“The everlasting Father,” last of all, because he is the Father, in all his people, of eternal life. Adam, thou art a father, but where are thy sons? If thou couldst return to earth, O Mother Eve! where wouldst thou find thy children? Methinks I see her as she paces round the earth and finds nothing but little grassy mounds, heaps of turf, and sometimes a valley sodden blood red where her children have been slain in battle. I hear her weeping for her children; she will not be comforted because they are not! But hush, Mother Eve, what life didst thou give them? What life was that which Father Adam conferred upon thy sons and daughters? Why, only life terrestrial, a bubble life, that melted and disappeared. But Jesus as he comes again will find none of his children dead, none of his sons and daughters lost; because he lives they live also, for he is the everlasting Father, and makes those to have everlasting life who live and breathe through him. Thrice happy they who have an interest in the truth of our text!
Now, dear hearers, may I ask you whether Christ is an everlasting Father to you? There are other fathers. The Jew said, “We have Abraham to our father,” and to this day certain divines teach that we have covenant rights because of our earthly fathers. They believe in the Abrahamic covenant much after the manner of the Jews. “We have Abraham to our father;” therefore we have a right to baptism, therefore we are church members; “born into the church.” Yes, I have heard it said, “born into the church.” Let no man deceive you; this is not Christ’s teaching. “Ye must be born again.” If not, though your mother were a saint in heaven, and your father an undoubted apostle of God, you should derive no advantage, but a world of solemn responsibility from the fact, except you be yourself born again. Do not then say unto yourself, “we have Abraham to our father,” for God is able of the very stones to raise up children unto Abraham. We had a very remarkable instance not very long ago in this Tabernacle, of how God does sometimes bless the outcasts and leaves some of you, the children of godly parents, in the hardness of your heart to perish. There was a man known in the village where he lives by the name of Satan, because of his being so thoroughly depraved. He was a sailor, and as another sailor in that town had been the means of the conversion of all the sailors in a vessel that left the town, this man desired to sail with him to try and beat his religion out of him. He did his best, but he signally failed; and as they happened to be coming to London, his friend asked him whether he would come to the Tabernacle. He did not mind coming to hear me, for as it happened, I was brought up near the place where he lived. This Satan came here on the Lord’s day morning, when the text was upon soul murder, and he sat (some of you noticed him that day), and sobbed and cried under the sermon at such a broken-hearted rate that he could only say, “People are noticing me, I had better go out;” but his companion would not let him go out, and that man from that day forth was begotten by the Everlasting Father, and is living and walking in the truth, an earnest believer, doing all that he can for the spread of the kingdom, and singularly clear in his doctrinal knowledge. Here is a man who had been everything that was possible in the way of badness, yet God met with him; and some of you who have Abraham to your father, and are related to godly people, are just all the more hardened for all the preaching you have heard. May God have pity upon you and save you yet! Do not be content with fleshly fatherhood; get the spiritual fatherhood which comes from Christ.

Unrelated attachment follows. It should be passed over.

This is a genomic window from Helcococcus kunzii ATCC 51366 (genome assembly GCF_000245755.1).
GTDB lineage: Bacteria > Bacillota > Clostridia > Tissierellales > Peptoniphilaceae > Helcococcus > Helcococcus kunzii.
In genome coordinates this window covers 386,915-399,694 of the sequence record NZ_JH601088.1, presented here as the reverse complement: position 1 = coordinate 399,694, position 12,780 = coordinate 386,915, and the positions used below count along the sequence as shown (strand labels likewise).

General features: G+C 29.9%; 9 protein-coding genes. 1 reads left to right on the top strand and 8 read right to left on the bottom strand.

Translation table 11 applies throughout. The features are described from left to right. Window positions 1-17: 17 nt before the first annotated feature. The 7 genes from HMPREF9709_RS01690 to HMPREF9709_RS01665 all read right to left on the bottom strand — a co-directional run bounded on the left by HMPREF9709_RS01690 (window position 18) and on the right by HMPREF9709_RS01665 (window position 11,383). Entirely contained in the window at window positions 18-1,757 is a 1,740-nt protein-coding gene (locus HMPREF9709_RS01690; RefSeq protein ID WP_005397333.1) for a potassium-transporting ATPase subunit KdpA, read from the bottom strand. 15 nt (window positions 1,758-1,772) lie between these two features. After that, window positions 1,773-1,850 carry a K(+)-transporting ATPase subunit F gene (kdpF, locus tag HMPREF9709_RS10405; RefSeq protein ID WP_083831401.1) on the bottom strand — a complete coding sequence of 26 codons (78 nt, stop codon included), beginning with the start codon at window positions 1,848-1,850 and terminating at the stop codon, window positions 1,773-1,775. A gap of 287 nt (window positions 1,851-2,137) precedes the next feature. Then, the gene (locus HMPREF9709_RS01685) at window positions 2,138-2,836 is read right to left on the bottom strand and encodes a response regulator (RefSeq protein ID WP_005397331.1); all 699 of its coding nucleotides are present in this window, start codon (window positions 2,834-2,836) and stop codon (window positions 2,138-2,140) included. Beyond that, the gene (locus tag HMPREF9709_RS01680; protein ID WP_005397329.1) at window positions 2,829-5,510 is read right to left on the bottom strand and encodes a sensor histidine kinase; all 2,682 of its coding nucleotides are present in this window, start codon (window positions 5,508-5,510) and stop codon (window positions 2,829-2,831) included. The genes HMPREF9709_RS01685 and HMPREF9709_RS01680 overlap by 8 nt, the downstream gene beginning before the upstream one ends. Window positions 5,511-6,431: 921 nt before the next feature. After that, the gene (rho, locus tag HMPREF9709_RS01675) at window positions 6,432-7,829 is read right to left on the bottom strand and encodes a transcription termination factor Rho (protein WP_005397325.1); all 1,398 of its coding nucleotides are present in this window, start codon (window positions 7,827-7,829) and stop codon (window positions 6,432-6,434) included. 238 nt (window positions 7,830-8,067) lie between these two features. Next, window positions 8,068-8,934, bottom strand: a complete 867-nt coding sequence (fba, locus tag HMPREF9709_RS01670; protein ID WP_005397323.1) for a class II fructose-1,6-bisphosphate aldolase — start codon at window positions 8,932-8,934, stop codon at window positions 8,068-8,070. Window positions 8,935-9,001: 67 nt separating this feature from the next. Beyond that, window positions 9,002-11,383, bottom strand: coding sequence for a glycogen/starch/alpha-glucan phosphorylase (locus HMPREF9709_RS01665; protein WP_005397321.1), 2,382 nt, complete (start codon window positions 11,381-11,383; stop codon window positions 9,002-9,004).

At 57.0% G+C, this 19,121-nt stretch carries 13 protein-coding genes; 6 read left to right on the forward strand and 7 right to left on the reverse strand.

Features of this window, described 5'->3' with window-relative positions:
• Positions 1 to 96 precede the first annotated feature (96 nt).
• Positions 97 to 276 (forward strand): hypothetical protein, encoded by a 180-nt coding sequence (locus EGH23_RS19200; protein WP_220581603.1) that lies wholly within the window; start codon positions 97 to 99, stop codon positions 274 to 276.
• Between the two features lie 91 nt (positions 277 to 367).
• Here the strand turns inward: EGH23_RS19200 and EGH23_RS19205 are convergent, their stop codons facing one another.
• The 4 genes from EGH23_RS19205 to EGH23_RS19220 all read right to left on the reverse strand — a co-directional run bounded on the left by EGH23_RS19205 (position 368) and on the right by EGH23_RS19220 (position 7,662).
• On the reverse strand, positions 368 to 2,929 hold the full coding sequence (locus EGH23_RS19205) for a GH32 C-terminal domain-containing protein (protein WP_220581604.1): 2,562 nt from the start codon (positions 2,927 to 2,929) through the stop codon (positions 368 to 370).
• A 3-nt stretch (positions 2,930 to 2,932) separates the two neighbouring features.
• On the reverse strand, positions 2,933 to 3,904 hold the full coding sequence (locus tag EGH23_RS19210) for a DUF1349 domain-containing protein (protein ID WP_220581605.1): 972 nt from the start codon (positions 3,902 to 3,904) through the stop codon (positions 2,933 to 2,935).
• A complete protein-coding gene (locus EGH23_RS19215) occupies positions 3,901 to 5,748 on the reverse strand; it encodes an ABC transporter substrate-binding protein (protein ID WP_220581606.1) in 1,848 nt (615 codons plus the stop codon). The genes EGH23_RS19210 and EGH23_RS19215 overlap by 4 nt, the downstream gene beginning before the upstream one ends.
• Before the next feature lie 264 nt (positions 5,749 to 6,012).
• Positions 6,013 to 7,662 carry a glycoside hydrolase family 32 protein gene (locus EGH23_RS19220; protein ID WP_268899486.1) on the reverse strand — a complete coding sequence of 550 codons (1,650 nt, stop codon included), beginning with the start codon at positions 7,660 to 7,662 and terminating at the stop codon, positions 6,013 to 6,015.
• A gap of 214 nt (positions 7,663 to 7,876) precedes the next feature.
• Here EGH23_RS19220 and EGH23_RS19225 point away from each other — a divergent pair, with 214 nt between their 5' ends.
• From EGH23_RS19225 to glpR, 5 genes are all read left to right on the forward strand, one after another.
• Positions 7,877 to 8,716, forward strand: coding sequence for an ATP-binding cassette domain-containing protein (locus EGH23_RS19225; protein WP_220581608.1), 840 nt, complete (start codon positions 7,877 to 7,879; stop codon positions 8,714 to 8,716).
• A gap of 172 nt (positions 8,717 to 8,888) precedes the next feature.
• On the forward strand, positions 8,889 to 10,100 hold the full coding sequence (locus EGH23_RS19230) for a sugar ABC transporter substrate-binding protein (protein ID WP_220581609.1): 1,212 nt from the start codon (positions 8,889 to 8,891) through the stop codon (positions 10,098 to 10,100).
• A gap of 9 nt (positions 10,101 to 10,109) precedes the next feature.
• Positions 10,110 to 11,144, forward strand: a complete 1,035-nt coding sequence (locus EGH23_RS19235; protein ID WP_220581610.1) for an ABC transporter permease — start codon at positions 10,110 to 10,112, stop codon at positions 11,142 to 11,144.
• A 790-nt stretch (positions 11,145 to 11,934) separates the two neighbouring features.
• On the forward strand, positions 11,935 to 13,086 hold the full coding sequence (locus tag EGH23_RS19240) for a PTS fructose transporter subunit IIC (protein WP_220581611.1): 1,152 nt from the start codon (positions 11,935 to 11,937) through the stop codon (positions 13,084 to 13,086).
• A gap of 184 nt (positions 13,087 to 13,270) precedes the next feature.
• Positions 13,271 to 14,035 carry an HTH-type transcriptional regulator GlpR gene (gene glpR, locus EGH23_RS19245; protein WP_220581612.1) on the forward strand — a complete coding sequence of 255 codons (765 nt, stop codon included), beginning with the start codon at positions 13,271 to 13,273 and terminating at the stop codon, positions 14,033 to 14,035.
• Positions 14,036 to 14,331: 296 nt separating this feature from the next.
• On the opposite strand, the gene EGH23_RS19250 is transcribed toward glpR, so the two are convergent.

Others of you are this day perhaps saying, “Well, we can trust in our good works.” Well, then, Adam is your father, and you know what will come of you. Adam was driven out of Paradise, and you will never be admitted there. Adam lost all his hopes, and you will lose yours. On the ground of the law shall no flesh living be justified. Alas! I fear that many here have another father. How does Christ put it? “Ye are of your father, the devil,” says he, “for his works ye do.” Not works merely of open sin in the form of adultery, uncleanness, theft, and such like, but opposition to Christ is peculiarly a work of the devil, and unbelief in Christ is the devil’s masterpiece. If you do not then trust the Lord Jesus, do not say to-night when you kneel at the bedside, “Our Father, which art in heaven,” for your father is not in heaven, your father is in hell. Go to the blood of Jesus and ask that you may be cleansed from all iniquity, and then may you say through the everlasting Father, “O God, thou hast made me thy child, and I love and bless thy name.” May God be pleased to give you all his blessing for Jesus’ sake. Amen.